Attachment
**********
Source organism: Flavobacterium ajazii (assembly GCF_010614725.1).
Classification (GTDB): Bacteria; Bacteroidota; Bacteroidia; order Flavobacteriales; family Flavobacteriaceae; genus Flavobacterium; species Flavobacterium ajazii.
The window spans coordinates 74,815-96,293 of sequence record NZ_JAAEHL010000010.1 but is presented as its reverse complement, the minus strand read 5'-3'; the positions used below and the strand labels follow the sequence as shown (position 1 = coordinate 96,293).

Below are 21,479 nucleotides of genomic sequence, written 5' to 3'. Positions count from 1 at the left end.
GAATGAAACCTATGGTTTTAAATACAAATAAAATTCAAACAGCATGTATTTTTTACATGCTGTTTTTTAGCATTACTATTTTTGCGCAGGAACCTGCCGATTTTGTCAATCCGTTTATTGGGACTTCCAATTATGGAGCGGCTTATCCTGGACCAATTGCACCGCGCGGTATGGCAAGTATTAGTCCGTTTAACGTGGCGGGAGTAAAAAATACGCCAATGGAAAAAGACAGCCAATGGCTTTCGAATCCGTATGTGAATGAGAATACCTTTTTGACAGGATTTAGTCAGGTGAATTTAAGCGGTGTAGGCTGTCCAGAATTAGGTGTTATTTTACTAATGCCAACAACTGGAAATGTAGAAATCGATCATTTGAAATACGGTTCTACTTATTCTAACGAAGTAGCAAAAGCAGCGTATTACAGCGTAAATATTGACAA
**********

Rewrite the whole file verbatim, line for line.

Source organism: Flavobacterium ajazii (assembly GCF_010614725.1).
Classification (GTDB): Bacteria; Bacteroidota; Bacteroidia; order Flavobacteriales; family Flavobacteriaceae; genus Flavobacterium; species Flavobacterium ajazii.
The window spans coordinates 74,815-96,293 of sequence record NZ_JAAEHL010000010.1 but is presented as its reverse complement, the minus strand read 5'-3'; the positions used below and the strand labels follow the sequence as shown (position 1 = coordinate 96,293).

Below are 21,479 nucleotides of genomic sequence, written 5' to 3'. Positions count from 1 at the left end.
GAATGAAACCTATGGTTTTAAATACAAATAAAATTCAAACAGCATGTATTTTTTACATGCTGTTTTTTAGCATTACTATTTTTGCGCAGGAACCTGCCGATTTTGTCAATCCGTTTATTGGGACTTCCAATTATGGAGCGGCTTATCCTGGACCAATTGCACCGCGCGGTATGGCAAGTATTAGTCCGTTTAACGTGGCGGGAGTAAAAAATACGCCAATGGAAAAAGACAGCCAATGGCTTTCGAATCCGTATGTGAATGAGAATACCTTTTTGACAGGATTTAGTCAGGTGAATTTAAGCGGTGTAGGCTGTCCAGAATTAGGTGTTATTTTACTAATGCCAACAACTGGAAATGTAGAAATCGATCATTTGAAATACGGTTCTACTTATTCTAACGAAGTAGCAAAAGCAGCGTATTACAGCGTAAATATTGACAA